The Queen at Waitangi in 1990 for the 150th anniversary of the signing of the Treaty of Waitangi, with then PM Geoffrey Palmer to her left, listening to the speech by the Anglican Bishop of Aotearoa, Whakahuihui Vercoe. (Photo: Getty Images)

In 1990, Queen Elizabeth II made her final visit to Waitangi.

Fresh from the excitement that had surrounded the Commonwealth Games in Auckland, the Queen and the Duke of Edinburgh headed north on February 6 for the 150th anniversary of the signing of the Treaty.

In an atmosphere charged by protesters calling for the Crown to honour the Treaty, the Anglican Bishop of Aotearoa, Reverend Whakahuihui Vercoe, stood to speak. Unexpectedly, the Bishop went off-script and, in front of the Queen, began to speak his mind.

In an interview some years later in the Anglican Taonga magazine, Bishop Vercoe recalled: “I’d been seeing what a lot of our people in the North had to endure, living in derelict houses and milking sheds and so on. It was terrible. Something came upon me and I knew I had to say something.”

Here’s what the Bishop told the Queen that day. 

Whakahuihui Vercoe, the Bishop of Aotearoa, at Waitangi in 1990. (Screenshot)

Some of us have come here to celebrate, some to commemorate, some to commiserate, and some to remember what happened on this sacred ground.

We come to the sacred ground because our tūpuna left us this ground. One hundred and fifty years ago, a compact was signed and a covenant was made between two people . . . to give birth to a nation. A unique and an unusual circumstance.

Our tūpuna said on this ground that the Treaty was a compact between two people. Since the signing of that treaty 150 years ago, I want to remind our partner that you have marginalised us.

You have not honoured the Treaty. We have not honoured each other in the promises that we made on this sacred ground. Since 1840, the partner that has been marginalised is me.

The language of this land is yours. The custom is yours. The media by which we tell the world who we are, are yours.

The needs and tastes of one partner is addressed in all our advertisements. And it makes me sad when we sing “Give me a taste of Kiwi” with a red lion can.

What I have come here for is to renew the ties that made us a nation in 1840. I don’t want to debate the Treaty. I don’t want to renegotiate the Treaty. I want the Treaty to stand firmly . . . as the means by which we are made one nation.

The 1990 Commission has been bombarding me for 18 months about how I should behave, how I should celebrate and commemorate, and how I should do things.

They did not tell by what process, and why, I do these things. But the Treaty is what we are celebrating. It is what we are trying to establish, so that my tino rangatiratanga is the same as your tino rangatiratanga.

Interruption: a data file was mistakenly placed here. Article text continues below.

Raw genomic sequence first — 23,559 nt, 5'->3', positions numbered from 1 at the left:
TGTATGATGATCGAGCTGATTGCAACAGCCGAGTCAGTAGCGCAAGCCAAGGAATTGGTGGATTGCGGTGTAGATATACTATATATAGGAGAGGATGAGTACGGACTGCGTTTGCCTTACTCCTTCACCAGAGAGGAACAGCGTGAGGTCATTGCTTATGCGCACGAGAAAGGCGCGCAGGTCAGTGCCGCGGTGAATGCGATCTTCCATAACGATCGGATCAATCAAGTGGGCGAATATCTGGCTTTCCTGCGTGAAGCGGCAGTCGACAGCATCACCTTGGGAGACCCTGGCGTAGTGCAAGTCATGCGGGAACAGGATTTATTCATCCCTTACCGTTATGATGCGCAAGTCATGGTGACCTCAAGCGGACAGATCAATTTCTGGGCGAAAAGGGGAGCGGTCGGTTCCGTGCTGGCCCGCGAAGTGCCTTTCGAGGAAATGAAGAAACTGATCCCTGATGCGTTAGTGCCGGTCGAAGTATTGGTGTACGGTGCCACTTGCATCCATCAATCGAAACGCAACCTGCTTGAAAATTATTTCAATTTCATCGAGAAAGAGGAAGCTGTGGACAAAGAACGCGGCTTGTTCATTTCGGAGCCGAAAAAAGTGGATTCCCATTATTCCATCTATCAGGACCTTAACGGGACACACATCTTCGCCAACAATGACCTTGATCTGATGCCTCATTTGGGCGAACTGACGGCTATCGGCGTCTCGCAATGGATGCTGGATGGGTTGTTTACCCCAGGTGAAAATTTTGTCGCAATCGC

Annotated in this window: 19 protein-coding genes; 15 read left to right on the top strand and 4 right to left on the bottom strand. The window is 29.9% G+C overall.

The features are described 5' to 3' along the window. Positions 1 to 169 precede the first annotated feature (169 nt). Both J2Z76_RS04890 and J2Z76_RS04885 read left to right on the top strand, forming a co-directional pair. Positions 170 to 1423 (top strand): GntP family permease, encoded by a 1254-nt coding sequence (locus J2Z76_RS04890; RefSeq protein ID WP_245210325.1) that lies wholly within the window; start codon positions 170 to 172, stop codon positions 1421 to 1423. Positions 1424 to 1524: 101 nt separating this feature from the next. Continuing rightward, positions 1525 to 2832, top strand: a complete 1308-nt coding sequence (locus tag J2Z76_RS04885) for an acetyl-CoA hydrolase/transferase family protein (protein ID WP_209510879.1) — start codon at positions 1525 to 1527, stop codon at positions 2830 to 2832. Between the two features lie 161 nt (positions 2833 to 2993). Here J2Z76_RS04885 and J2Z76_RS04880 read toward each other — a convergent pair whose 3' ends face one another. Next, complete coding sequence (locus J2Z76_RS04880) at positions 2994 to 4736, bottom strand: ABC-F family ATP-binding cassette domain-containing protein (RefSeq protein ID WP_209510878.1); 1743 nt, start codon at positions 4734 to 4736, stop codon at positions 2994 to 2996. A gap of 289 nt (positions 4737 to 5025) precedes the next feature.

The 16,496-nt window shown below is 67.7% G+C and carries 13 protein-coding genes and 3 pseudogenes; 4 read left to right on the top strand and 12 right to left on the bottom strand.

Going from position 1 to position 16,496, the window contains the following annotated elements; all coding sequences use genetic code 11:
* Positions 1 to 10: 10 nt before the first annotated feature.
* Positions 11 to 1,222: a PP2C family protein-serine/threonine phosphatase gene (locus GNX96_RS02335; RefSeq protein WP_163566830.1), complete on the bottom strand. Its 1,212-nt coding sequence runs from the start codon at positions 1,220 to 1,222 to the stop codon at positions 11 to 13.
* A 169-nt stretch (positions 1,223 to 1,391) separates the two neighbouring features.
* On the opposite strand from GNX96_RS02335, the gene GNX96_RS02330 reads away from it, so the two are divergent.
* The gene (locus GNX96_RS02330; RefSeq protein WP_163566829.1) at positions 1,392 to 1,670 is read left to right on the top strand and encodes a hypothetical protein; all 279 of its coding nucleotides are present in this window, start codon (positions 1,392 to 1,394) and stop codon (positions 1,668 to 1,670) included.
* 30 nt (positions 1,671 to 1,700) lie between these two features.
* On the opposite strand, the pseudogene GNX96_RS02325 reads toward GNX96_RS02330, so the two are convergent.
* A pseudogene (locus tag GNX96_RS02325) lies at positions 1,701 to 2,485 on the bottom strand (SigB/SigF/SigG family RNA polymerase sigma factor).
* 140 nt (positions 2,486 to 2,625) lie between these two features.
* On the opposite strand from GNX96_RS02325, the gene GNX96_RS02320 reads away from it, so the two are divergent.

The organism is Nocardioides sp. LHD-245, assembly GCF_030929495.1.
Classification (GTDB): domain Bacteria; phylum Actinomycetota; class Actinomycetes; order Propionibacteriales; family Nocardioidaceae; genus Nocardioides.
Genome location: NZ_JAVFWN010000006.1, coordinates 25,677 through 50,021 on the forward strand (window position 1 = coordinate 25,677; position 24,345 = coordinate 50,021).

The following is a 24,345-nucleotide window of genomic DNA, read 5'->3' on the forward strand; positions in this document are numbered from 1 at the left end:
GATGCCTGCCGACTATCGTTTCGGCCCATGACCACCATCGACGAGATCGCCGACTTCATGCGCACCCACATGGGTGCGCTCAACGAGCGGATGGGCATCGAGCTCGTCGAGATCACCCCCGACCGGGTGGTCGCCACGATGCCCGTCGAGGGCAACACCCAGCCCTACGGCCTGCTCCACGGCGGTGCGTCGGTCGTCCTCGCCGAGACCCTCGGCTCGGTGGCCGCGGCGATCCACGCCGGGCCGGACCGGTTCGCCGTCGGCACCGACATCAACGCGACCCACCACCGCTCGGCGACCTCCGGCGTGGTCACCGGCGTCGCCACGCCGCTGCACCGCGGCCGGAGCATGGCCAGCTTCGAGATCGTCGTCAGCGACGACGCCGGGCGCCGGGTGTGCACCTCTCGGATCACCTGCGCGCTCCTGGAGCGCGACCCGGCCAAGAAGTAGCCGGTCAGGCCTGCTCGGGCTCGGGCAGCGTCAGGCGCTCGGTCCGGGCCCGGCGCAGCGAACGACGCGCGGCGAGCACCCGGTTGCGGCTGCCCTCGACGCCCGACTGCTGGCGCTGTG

And so I have come to Waitangi to cry for the promises that you made and for the expectations that our tūpuna had 150 years ago, as I look at the tranquil waters of Pewhairangi, as I remember the words that were spoken on this land, on this ground, as I remember the history of my people . . .

So I come to the waters of Waitangi to weep for what could have been a unique document in the history of the world of Indigenous people against the Pākehā. And I still have the hope that we can do it. Let us sit and listen to one another.

I want to say to the government: “Don’t produce principles of the Treaty. The Treaty is already there.”

As I remember the songs of our land, as I remember the history of our land, I weep here on the shores of the Bay of Islands.

May God give us the courage to be honest with one another, to be sincere with one another, and, above all, to love one another in the strength of God.


According to Anglican Taonga magazine, the Queen leaned forward after the speech and asked Governor-General Sir Paul Reeves: “Is this a radical bishop?” He replied: “No, Ma’am. But he’s doing pretty well.”

The response to the speech from then Prime Minister Geoffrey Palmer was swift. In an interview with RNZ the next day, he said:

“I don’t believe Māori have been marginalised in New Zealand, quite the contrary. There were about 100,000 Māoris in New Zealand in 1840. There are probably 300,000 people who call themselves Māori now — there may be more. There is very much a cultural renaissance going on. I simply don’t agree with the way those arguments were put. And I don’t think there’s much substance to them.

Protesters at the Waitangi Day celebrations on 6 February 1990, asking Queen Elizabeth II to honour the Treaty. (Photo: MANUEL CENETA/AFP via Getty Images)

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